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Simple class

public class Group
{
    public Int16 ID { get; private set; }
    public string Name { get; set; }
    public Group ( Int16 id, string name ) 
    { ID = id; Name = name; }
}

What I would like is an ObservableCollection where the collection forces uniqueness on ID and CaseInsensitive uniqueness on Name.

What I tried is:

public class Group
{
    public Int16 ID { get; private set; }
    public string Name { get; set; }

    public override bool Equals(System.Object obj)
    {
        // If parameter is null return false.
        if (obj == null)
        {
            return false;
        }

        // If parameter cannot be cast to Point return false.
        Group g = obj as Group;
        if ((System.Object)g == null)
        {
            return false;
        }

        // Return true if either fields match:
        return ( ID == g.ID || string.Compare(Name, g.Name, true) == 0 ) ;
    }

    public bool Equals(Group g)
    {
        // If parameter is null return false:
        if ((object)g == null)
        {
            return false;
        }

        // Return true if either fields match:
        return ( ID == g.ID || string.Compare(Name, g.Name, true) == 0 ) ;
    }

    public override int GetHashCode()
    {
        return ID; // ^ (Int32)Name.ToLower();
    }

    public Group ( Int16 id, string name ) 
    { ID = id; Name = name; }
}

HashSet &lt Group &gt

That prevents adding a group with the same ID not doe not prevent adding a group with the same Name. And it does not stop renaming a Name to an existing Name.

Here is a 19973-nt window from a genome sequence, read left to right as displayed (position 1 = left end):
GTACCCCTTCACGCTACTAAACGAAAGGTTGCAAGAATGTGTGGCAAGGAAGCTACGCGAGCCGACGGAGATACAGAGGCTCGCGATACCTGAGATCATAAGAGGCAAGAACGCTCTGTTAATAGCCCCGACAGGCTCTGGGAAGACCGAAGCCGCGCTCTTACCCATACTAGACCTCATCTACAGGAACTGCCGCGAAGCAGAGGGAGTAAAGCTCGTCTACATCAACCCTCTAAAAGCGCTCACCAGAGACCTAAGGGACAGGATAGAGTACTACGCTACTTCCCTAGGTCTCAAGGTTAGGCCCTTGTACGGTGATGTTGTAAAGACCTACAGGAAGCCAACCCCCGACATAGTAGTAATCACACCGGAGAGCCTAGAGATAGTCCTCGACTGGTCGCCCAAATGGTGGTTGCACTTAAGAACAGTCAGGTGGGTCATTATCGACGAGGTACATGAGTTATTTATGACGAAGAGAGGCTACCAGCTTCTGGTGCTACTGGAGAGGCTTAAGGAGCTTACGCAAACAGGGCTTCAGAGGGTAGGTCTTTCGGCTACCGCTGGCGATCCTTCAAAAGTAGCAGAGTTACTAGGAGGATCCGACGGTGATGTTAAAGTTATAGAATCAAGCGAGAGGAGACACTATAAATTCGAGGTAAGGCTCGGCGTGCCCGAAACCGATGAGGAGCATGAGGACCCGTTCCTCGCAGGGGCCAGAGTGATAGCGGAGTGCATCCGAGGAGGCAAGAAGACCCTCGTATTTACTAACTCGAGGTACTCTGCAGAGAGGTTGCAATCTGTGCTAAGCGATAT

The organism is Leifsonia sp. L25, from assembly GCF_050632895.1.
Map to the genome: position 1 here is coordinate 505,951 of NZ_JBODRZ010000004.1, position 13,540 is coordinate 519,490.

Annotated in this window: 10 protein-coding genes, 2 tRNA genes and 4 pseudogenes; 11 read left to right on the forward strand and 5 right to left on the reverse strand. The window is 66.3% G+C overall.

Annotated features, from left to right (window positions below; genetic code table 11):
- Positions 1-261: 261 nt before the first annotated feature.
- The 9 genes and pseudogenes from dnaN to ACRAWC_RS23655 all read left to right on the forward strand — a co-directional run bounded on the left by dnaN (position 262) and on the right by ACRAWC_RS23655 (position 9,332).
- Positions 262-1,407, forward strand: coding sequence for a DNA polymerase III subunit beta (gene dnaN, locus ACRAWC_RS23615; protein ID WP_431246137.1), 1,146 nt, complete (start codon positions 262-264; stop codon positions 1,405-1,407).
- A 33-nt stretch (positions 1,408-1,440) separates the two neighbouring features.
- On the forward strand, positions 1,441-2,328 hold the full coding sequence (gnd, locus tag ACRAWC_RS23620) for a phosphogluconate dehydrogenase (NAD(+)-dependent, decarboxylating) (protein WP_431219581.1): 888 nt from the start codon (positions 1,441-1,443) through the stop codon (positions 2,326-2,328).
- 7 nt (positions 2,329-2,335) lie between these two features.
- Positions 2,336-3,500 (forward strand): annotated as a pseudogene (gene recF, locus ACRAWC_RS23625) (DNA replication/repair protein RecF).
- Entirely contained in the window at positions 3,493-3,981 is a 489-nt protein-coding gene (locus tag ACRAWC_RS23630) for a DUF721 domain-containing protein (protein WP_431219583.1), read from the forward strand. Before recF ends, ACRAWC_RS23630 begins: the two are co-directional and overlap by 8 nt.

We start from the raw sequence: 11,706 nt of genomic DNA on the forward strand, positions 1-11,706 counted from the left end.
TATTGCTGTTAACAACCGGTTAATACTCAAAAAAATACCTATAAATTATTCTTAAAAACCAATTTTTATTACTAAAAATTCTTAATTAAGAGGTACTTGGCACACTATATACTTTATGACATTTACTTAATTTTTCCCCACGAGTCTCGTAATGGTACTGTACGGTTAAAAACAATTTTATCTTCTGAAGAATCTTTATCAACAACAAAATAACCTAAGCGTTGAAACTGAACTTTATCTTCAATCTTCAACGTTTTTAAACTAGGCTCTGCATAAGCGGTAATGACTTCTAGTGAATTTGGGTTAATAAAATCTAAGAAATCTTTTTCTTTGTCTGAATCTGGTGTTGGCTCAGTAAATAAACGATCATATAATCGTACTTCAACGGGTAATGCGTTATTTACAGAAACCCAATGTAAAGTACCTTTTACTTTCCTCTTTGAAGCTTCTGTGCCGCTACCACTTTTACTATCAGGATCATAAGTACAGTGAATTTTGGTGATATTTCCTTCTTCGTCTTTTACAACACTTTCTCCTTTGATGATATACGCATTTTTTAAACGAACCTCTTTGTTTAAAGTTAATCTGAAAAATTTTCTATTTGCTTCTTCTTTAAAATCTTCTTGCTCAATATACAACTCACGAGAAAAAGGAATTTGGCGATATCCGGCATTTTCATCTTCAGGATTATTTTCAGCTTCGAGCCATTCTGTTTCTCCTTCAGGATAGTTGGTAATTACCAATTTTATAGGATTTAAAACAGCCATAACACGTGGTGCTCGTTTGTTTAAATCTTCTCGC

share|improve this question
    
I am having a little trouble seeing what you want done with the collision behavior of the Group class (will editing the sub group cause a collision?). Can you post a example that uses Group in the behavior you want and show what would cause it to signal that there was a collision? @message me when you do, if you are doing what I think you are doing, I may have some code that does exactly what you want. –  Scott Chamberlain Mar 19 '12 at 18:48
    
@ScottChamberlain I don't really care how it enforce uniqueness. It can throw an error or simply not perform the action. If it does not perform the action then it needs to support .contains so I can check. With GetHashCode of ID and HashSet it provides uniqueness on ID and .add simply does nothing on a repeated ID but .Contains does give the right answer (for ID alone). But this does nothing for Name which is more complex as it has a public set. –  Blam Mar 19 '12 at 19:31

2 Answers 2

up vote 2 down vote accepted

It will take a little tweaking of your class but here is how to do it. First you need group to notify the collection that you are about to change the name, do this by adding a event and modifying the setter of Name.

First Add this Interface and event handeler.

public delegate void TestForColisions(object sender, TestForColisionsArgs e);

public class TestForColisionsArgs : CancelEventArgs
{
    public TestForColisionsArgs(object newValue)
    {
        NewValue = newValue;
    }

    public object NewValue { get; private set; }
}


public interface ITestForColisions
{
    /// <summary>
    /// Set the event to Canceled if there will be a collision.
    /// </summary>
    event TestForColisions TestForCollision;
}

Then have your class implement the interface

public class Group : ITestForColisions, IEquateable<Group>
{
    public Int16 ID { get; private set; }

    private string _Name;
    public string Name 
    {
        get { return _Name; }
        set
        {
            //If RaiseNameChanging returns true there was a collision.
            if (RaiseNameChanging(value))
            {
                throw new ArgumentException(String.Format("The name {0} is in use in the collection", value));
            }
            else
            {
                _Name = value;
            }
        }
    }

    protected virtual bool RaiseNameChanging(string name)